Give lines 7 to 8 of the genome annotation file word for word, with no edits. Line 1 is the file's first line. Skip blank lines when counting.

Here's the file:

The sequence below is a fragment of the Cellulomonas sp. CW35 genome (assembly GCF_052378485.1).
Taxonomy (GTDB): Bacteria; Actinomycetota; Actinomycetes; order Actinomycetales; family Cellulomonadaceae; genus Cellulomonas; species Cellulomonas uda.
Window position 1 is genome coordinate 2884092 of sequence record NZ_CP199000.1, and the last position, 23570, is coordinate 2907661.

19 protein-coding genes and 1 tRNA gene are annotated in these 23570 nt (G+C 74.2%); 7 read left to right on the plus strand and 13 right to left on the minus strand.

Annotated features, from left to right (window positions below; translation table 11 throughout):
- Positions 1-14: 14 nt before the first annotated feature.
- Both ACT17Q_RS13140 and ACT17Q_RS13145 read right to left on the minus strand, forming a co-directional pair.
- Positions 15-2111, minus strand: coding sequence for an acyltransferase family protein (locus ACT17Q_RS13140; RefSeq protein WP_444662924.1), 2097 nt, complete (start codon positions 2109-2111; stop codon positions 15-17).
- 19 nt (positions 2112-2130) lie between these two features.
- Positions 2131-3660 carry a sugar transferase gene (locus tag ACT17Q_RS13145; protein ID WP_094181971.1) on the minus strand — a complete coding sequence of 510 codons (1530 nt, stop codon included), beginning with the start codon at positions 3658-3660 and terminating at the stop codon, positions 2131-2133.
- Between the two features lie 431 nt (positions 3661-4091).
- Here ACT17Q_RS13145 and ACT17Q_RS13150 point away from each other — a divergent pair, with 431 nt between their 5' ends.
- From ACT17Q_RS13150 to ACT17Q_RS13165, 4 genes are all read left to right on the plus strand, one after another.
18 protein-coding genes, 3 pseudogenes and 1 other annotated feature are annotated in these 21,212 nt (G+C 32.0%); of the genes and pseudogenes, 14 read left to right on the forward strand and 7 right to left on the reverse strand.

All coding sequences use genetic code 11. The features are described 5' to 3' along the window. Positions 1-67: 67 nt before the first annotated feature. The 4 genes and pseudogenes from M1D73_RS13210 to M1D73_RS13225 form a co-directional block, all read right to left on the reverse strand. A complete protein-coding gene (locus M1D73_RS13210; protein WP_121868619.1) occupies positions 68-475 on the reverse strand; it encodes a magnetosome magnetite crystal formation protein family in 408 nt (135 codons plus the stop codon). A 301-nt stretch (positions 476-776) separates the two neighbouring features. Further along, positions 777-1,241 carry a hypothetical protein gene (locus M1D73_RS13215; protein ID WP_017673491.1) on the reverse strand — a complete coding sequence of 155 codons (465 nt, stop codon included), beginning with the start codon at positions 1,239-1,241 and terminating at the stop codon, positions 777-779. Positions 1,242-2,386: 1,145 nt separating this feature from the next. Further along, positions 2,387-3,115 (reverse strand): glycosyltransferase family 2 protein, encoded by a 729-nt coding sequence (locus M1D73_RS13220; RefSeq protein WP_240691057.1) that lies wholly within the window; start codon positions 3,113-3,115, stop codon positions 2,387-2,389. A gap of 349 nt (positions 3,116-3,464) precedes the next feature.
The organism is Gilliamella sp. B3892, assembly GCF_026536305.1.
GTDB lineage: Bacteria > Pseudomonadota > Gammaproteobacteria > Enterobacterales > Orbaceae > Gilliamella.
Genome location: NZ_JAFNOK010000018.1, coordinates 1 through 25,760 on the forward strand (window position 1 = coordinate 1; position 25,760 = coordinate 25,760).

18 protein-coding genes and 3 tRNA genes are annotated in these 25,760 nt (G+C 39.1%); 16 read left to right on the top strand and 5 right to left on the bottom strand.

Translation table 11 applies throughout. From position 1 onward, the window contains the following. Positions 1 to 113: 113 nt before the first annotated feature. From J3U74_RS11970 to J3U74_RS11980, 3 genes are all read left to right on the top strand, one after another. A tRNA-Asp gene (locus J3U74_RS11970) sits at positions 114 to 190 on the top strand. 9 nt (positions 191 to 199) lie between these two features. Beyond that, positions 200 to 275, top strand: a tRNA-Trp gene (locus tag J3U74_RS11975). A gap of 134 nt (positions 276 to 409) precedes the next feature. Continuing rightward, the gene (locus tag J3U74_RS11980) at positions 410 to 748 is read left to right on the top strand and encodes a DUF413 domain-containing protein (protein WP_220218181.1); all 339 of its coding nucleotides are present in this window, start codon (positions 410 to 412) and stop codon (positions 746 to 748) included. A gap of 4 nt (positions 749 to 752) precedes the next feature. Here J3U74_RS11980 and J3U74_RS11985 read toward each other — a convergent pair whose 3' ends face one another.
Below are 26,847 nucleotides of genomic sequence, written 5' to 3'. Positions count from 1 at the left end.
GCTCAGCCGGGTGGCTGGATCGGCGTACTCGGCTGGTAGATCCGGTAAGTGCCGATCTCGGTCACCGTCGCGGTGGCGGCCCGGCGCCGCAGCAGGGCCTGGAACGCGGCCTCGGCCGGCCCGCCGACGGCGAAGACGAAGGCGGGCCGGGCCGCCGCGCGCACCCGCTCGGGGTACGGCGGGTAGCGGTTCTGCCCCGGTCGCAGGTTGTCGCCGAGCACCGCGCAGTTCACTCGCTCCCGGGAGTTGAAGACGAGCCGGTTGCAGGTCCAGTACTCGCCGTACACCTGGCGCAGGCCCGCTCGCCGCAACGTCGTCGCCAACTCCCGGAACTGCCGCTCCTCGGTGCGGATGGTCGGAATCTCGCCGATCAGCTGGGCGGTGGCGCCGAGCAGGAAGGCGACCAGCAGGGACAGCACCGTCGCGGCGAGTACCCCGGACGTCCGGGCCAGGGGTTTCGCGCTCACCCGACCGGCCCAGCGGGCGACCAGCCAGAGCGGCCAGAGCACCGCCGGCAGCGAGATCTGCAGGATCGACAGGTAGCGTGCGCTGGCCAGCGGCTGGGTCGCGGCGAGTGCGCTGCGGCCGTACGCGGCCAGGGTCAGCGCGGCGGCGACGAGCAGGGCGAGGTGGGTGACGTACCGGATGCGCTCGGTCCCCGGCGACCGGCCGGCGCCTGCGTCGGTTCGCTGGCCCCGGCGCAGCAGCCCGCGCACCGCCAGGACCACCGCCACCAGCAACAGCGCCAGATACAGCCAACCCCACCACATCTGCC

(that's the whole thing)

- Both ACT17Q_RS13140 and ACT17Q_RS13145 read right to left on the minus strand, forming a co-directional pair.
- Positions 15-2111, minus strand: coding sequence for an acyltransferase family protein (locus ACT17Q_RS13140; RefSeq protein WP_444662924.1), 2097 nt, complete (start codon positions 2109-2111; stop codon positions 15-17).